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Judson's roots extend back to 1913 and the founding of Northern Baptist Theological Seminary. From its very first day, NBTS offered both graduate and undergraduate education to men and women training for the ministry. When the seminary portion of Northern Baptist moved from Chicago to Lombard, Illinois, in the early 1960's, it was decided to make the college an independent entity. Under the guidance of Dr. Benjamin P. Browne, college and seminary president, the "new" college was founded in 1963 in Elgin, Illinois, along the shores of the Fox River. It was named after Adoniram Judson, the first American missionary to foreign shores.
From its birth on a 19-acre private estate, Judson has grown today to a campus of 90-acres of woods and spacious lawns. Fifteen buildings dot the campus, including four student residence halls, a campus apartment building, a library, a science building, a fine arts building, a fitness center, a campus commons, Creekside South, athletic fields, the Lindner Tower (a seven-story classroom, office and residential facility), and as a center of spiritual life, a 650-seat chapel. A new state-of-the-art academic center to house the Division of Art, Design and Architecture and an expanded library opened the summer of 2007. This facility, the Harm A. Weber Academic Center, employs innovative "green" technology and is one of the most energy efficient and environmentally friendly buildings in the U.S.
Judson's first president, Dr. Browne, retired in 1967. Dr. Amos B. Barton served as president through 1969 and Dr. Harm A. Weber from 1969-1992. In 1992, Dr. James W. Didier was appointed president. He retired in 1998, and Dr. Jerry B. Cain became Judson's fifth president. Dr. Cain retired in June 2012. Dr. William Crothers joined Judson in July 2012 as Interim President, while the university enters into a formal search process.
Judson is an American Baptist-affiliated, evangelical Christian university of the liberal arts, sciences and professions. It is coeducational and offers the bachelor of arts degree, and master's degrees in Architecture, Education, Education in Literacy and Organizational Leadership. A majority of Judson's traditional-aged students live in campus residence halls and apartments.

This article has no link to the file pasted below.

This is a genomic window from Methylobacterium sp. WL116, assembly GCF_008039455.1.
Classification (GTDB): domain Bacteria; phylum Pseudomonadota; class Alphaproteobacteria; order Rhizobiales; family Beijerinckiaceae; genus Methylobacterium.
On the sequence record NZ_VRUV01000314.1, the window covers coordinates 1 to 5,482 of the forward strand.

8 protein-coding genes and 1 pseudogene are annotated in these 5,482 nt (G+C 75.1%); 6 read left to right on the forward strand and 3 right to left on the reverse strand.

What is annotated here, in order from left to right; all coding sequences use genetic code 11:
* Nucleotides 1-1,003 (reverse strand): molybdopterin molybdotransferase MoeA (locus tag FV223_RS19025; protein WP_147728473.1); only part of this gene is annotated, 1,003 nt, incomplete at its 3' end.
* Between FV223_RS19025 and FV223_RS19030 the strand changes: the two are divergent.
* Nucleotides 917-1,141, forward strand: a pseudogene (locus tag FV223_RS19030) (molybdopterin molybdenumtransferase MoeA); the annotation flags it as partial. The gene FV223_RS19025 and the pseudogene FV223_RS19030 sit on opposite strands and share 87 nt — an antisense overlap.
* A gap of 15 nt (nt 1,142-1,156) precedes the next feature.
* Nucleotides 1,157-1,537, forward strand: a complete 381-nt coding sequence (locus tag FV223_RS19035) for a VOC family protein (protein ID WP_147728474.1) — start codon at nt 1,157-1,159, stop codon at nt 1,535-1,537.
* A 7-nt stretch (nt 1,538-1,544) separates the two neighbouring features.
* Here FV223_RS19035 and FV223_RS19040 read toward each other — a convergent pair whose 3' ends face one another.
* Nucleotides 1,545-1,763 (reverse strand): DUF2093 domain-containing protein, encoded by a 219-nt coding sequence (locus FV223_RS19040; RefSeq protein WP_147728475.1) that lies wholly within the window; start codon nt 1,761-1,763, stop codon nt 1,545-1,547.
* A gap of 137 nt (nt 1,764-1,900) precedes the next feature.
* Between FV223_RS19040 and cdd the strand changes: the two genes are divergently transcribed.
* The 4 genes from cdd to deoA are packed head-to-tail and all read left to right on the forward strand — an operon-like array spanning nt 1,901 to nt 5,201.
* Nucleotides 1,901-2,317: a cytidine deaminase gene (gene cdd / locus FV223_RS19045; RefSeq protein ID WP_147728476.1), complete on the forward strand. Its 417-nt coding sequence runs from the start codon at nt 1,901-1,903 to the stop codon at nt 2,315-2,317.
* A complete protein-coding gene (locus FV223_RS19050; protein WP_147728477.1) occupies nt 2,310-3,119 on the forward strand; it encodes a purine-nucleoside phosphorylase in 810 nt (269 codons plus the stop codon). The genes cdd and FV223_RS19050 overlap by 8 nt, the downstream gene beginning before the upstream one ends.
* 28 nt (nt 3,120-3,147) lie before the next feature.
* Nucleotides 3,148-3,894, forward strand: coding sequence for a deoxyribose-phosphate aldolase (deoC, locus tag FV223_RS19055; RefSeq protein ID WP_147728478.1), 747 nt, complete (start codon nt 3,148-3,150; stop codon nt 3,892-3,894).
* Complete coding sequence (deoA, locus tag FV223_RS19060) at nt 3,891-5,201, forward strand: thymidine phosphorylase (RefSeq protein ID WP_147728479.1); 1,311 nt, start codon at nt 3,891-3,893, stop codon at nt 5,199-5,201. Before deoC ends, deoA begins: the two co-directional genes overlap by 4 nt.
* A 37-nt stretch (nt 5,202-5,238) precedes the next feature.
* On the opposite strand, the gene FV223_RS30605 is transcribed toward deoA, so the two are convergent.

Judson's size and intimate campus setting allows for close personal associations among students, faculty and staff. Campus life does not end in the classroom; co-curricular activities provide personal recreation and social development. These include intercollegiate and intramural athletics for men and women, Christian ministries, drama, choir, reach-out teams, student publications, volunteer programs, student government and special campus festivities such as Homecoming and seasonal banquets.
In 1994 Judson introduced a new academic division concentrating on continuing education for non-traditional students. Since its inception, the Division of Adult and Continuing Education has offered innovative programs with a high level of student service, both at our main campus in Elgin and our branch campus in Rockford (established in 1999).
Today, Judson University is home to over 1,100 traditional and continuing education students and over 100 master's students from 36 states and 28 countries.
It is the conviction of the faculty, administration, and Board of Trustees of Judson College that education is more than the acquisition of knowledge. Education is also the growth of an individual that results from the total experience of the living-learning situation involving the experiences in the classroom, the chapel, the residence halls, the athletic fields, as well as other meaningful associations with persons in the college community.
It is the conviction of the faculty, administration, and Board of Trustees of Judson College that education is at its best when it provides experiences of liberation—that is, when it helps to free persons from bigotry, provincialism, and unexamined belief systems. We consider it imperative for intelligent, searching minds that issues be discussed and options evaluated with humility, since education involves a process of discrimination among alternative answers to the great issues of life. Accordingly, we affirm the values of liberal education, realizing that it is as likely to raise questions as it is to provide answers.